I feel like I have improved drastically as a player since then but to lose at that rate is insane. The kiss of death was really that it was a new format every week, and I had to change my mindset for each event. On top of that, as I explained, I was kind of just showing up and going through the motions which is very bad. Since then I have tried to reinvigorate my own testing process and try very hard for each event, no matter how little I think it might matter. Since then, I have also noticed a huge spike in my own results and in a way I'm being rewarded for rededicating myself to the game. I try to do everything I can to improve even if I look silly questioning the basics along the way.
I think one thing that goes along with the results-oriented thinking I explained earlier and the biggest mistake people make in tournament preparation is the lack of appreciation for a large sample size. I see it constantly and it's toxic to any environment where succeeding at Magic is the goal.
If you think the outcome of five games of Magic is anything but pure randomness then you're wrong. If you think ten games is an accurate representation of what will happen in the next 100 games then you're stone-cold wrong again. I don't know what a true valuable sample size looks like, but I know it's very big, I would estimate closer to 50 games is about right. If you play two draft decks against one another and deck A beats deck B 7-3 it could mean anything. If deck B just mulliganed to five and got mana-screwed twice then it may have looked much closer otherwise. I've seen people play three games with a deck, lose them all, and give up. That's crazy to me. It may be a blow to your confidence to lose a few games in a row but you can't let that taint your results and although results oriented thinking is poison for the preparing Magic player you don't have a whole lot to go on besides the results.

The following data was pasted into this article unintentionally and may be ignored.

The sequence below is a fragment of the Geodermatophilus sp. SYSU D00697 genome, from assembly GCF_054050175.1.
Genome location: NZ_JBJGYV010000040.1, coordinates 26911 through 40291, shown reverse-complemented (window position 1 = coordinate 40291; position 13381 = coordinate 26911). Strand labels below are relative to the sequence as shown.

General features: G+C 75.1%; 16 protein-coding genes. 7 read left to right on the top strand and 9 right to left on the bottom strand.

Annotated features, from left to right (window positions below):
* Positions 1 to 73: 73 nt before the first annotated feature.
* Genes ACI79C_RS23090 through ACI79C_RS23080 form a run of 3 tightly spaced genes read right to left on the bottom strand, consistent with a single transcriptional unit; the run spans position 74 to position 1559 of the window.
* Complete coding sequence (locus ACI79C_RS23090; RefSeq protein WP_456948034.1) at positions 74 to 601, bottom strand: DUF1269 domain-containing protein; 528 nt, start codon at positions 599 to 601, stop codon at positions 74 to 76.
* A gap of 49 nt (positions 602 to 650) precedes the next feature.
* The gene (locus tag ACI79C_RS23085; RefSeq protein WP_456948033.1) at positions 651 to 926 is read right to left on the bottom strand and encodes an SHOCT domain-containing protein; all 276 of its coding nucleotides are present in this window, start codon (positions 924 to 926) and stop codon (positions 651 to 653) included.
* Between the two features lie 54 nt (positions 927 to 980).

It's very important to not focus on the actual number of games won and lost but rather to get a feel for the power of the cards and how you think they play in the matchup. I can't count the number of times I have lost more games than I won but still felt like I should be massively advantaged in a matchup. Even in tournaments, I will lose a match but know I did everything I could to give myself the best chance to win. It's bad to blame your losses on luck, there isn't much to be learned from that, but sometimes you do lose and sometimes you get unlucky. It would be foolish to not consider it an option, and often it's not only an option but it's the single most likely excuse.
And now, back to grinding away at Standard, wish me luck at the PT next weekend!